Monday, February 13, 2006

Focus Pocus

As pitchers and catchers make their reservations for south Florida those of us remaining in the suddenly frozen tundra must content ourselves with the usual hope-springs-eternal reports that blossom in the sports pages every late February.

This week the focus has been on Pat Gillick, the new Phillies GM. Many of my fellow bloggers have posted links to these articles so I will refrain from duplicating their efforts. Suffice it to say, when the focus falls on the GM and not the team there is some cause for concern.

At this juncture, Gillick isn’t much more popular in the blogosphere than his predecessor, Ed Wade, who took several years not months to build up enmity. Much of the disappointment with Gillick revolves around his penchant for signing or trading for players he has known at previous stops along the way (Toronto, Baltimore and Seattle). Jason Weitzel posts today over at Beerleaguer that there are reports the Phils are even speaking with B.J. Surhoff, the oft-injured, presumably retired 42-year old first-baseman/outfielder/DH. I don’t put much stock in that rumor unless the Phils want him to be a roving hitting instructor. Not even the Gillick could be serious about adding a guy who spends more time on the DL than in the dugout. If it’s a character thing, let him become the team ambassador, on the order of the role Hugh Douglass assumed with the Eagles last season, only better. It often seemed that Hugh forgot the course on diplomacy.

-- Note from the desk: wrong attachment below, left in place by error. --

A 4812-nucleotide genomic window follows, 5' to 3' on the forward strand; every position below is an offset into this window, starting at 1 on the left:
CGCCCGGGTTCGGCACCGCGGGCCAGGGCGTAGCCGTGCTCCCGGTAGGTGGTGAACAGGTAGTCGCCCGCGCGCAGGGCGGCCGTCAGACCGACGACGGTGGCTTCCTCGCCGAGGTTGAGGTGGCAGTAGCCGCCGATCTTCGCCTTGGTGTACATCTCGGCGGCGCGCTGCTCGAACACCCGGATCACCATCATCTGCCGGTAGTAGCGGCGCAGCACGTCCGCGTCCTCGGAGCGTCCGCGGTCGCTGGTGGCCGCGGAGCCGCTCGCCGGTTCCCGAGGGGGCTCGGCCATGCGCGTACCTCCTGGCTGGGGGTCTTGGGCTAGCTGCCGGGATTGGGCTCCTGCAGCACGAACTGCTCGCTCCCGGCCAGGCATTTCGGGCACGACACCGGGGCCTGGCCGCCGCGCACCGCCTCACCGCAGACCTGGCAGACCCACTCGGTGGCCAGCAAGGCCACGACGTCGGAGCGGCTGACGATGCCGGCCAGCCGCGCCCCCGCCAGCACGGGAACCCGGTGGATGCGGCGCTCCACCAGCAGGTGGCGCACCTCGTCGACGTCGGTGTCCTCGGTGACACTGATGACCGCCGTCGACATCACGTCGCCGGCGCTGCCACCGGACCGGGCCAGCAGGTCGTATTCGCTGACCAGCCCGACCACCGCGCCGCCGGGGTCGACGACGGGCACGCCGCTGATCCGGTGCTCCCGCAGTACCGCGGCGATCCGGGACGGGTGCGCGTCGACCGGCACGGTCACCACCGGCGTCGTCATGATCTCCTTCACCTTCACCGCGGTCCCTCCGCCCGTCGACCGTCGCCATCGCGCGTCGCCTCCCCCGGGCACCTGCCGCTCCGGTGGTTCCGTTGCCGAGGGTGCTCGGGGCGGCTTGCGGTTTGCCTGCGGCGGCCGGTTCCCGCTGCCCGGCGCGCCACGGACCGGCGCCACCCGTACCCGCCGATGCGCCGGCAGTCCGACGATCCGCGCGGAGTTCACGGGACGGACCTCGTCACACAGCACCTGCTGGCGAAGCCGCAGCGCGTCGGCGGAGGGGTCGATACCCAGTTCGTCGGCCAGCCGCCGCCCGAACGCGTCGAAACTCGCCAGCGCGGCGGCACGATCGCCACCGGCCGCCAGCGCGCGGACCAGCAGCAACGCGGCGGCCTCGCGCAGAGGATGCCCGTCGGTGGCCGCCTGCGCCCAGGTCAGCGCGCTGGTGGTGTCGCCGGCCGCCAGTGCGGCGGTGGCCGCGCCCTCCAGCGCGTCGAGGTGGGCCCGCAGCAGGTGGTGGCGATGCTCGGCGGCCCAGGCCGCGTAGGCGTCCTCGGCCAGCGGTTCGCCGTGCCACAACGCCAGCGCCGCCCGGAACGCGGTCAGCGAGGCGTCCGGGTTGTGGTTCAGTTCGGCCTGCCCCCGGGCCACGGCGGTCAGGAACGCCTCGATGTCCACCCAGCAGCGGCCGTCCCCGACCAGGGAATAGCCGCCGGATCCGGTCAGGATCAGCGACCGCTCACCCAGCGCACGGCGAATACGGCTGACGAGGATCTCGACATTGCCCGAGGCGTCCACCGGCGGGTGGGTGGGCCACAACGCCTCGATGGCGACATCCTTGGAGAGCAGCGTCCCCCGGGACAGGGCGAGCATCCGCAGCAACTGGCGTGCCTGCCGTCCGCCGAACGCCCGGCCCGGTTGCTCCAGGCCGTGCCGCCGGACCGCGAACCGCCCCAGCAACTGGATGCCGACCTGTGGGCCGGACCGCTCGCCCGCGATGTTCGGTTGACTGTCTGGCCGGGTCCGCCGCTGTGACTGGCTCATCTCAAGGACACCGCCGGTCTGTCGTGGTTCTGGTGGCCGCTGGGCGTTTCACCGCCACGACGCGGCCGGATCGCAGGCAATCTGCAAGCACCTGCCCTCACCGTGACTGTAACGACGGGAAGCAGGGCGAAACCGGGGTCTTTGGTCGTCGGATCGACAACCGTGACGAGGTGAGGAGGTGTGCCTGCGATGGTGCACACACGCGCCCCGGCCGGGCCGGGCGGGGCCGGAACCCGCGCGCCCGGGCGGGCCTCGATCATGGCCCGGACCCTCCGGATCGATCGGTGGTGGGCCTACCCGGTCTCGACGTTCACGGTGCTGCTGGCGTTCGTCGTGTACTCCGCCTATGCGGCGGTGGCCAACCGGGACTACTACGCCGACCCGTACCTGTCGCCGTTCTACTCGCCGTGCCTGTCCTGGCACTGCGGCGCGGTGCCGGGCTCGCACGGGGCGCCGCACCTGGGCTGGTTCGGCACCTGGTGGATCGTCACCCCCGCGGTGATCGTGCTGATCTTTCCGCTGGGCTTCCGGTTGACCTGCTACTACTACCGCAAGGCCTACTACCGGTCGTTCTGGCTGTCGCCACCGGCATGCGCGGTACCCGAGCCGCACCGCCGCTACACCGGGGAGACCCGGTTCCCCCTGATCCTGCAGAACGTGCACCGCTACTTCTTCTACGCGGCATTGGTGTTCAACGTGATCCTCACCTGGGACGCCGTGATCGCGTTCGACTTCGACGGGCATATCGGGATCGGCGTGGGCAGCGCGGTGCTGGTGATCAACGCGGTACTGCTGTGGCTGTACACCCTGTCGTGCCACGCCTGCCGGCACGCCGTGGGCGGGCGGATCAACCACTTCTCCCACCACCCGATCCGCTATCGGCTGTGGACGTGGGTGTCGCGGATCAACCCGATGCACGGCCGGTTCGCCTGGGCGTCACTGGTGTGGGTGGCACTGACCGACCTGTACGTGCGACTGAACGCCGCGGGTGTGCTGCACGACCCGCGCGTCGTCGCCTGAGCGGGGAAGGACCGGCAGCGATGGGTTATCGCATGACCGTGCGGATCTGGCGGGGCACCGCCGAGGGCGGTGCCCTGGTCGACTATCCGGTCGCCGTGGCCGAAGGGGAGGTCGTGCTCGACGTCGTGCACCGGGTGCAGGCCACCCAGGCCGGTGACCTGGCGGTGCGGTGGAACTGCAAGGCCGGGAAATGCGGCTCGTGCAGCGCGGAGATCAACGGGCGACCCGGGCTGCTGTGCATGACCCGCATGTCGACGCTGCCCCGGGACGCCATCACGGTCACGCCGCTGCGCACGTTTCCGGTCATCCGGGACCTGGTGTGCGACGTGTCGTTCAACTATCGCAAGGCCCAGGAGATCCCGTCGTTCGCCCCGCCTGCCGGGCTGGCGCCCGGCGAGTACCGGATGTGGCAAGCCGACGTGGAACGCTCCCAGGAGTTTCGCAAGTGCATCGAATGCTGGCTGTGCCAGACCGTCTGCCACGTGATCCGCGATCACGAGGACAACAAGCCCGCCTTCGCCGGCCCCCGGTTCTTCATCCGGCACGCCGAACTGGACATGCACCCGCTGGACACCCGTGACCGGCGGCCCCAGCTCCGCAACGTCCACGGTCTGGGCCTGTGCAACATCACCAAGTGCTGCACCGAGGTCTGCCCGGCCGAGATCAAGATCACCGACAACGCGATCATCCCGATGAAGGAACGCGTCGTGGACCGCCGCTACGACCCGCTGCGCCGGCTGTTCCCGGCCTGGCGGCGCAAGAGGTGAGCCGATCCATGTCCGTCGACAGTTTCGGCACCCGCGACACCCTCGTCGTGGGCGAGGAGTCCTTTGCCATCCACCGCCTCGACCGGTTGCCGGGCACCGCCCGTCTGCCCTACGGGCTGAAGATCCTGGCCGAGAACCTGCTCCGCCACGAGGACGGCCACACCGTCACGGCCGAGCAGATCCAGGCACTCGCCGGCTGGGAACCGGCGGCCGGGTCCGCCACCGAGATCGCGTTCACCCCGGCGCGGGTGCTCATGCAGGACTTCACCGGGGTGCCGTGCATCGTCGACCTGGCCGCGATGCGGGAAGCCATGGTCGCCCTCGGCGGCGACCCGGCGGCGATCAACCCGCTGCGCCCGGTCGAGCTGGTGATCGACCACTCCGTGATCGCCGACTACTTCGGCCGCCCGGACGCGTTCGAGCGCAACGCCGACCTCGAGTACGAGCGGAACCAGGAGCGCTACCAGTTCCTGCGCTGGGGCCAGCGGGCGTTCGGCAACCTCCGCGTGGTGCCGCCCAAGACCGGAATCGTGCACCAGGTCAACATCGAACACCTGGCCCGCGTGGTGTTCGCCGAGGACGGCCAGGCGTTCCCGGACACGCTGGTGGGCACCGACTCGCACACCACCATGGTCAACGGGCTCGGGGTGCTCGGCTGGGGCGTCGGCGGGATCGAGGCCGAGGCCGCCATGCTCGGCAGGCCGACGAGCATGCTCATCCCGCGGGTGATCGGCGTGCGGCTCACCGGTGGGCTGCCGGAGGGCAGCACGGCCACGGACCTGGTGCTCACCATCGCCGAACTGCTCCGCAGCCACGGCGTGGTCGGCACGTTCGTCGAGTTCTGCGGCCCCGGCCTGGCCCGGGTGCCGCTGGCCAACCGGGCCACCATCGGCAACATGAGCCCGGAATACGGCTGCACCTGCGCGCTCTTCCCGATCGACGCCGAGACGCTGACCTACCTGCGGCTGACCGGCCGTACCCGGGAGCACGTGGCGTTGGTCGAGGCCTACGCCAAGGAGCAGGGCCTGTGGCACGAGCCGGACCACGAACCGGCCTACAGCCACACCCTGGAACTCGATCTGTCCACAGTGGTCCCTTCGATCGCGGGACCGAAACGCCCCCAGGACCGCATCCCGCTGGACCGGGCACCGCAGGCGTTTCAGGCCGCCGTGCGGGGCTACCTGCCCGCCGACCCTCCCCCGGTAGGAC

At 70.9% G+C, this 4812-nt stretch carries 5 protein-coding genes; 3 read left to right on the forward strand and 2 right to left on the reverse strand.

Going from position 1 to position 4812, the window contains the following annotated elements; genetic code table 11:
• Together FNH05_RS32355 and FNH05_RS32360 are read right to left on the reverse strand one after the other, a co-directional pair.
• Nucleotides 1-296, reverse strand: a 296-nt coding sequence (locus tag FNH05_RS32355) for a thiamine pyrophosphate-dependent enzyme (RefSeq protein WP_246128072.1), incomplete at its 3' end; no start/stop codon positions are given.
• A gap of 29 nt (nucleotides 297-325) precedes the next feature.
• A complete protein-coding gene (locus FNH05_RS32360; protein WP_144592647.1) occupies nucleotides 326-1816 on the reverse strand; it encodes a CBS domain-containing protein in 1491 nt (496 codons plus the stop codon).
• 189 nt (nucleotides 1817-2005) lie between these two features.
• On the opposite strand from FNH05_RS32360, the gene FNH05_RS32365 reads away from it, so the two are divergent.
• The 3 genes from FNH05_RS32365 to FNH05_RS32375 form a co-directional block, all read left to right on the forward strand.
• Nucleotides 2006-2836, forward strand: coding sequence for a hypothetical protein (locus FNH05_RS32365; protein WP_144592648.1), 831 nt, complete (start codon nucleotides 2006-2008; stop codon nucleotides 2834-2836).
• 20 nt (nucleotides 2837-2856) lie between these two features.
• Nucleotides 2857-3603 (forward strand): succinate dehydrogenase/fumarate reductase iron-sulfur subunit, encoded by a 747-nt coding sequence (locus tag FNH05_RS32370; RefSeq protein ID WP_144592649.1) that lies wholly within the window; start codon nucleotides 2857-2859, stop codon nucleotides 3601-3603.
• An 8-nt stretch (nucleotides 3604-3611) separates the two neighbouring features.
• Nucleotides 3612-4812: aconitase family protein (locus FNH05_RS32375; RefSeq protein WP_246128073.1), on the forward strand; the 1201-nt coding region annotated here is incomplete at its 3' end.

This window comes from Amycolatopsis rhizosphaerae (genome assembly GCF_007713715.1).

The other thing I’ve noticed as I dutifully if reflexively read the articles in the newspaper and @ESPN on the Phillies’ prospects for the coming season is that these have already been analyzed in detail at numerous stops on the web at Beerleaguer, Balls Sticks & Stuff, Shallow*Center, The Philling Station, etc., and in comments therein by George S., Oisin, Kuff6 and others. The difference is, the bloggers and their faithful commenters are doing a much better job.

1 comment:

Pawnking said...

You are of course correct. Passionate baseball fans with blogs and access to all the resources available on the internet can and will do a much better job than paid professionals. This is true in baseball as it is true in practically every venue.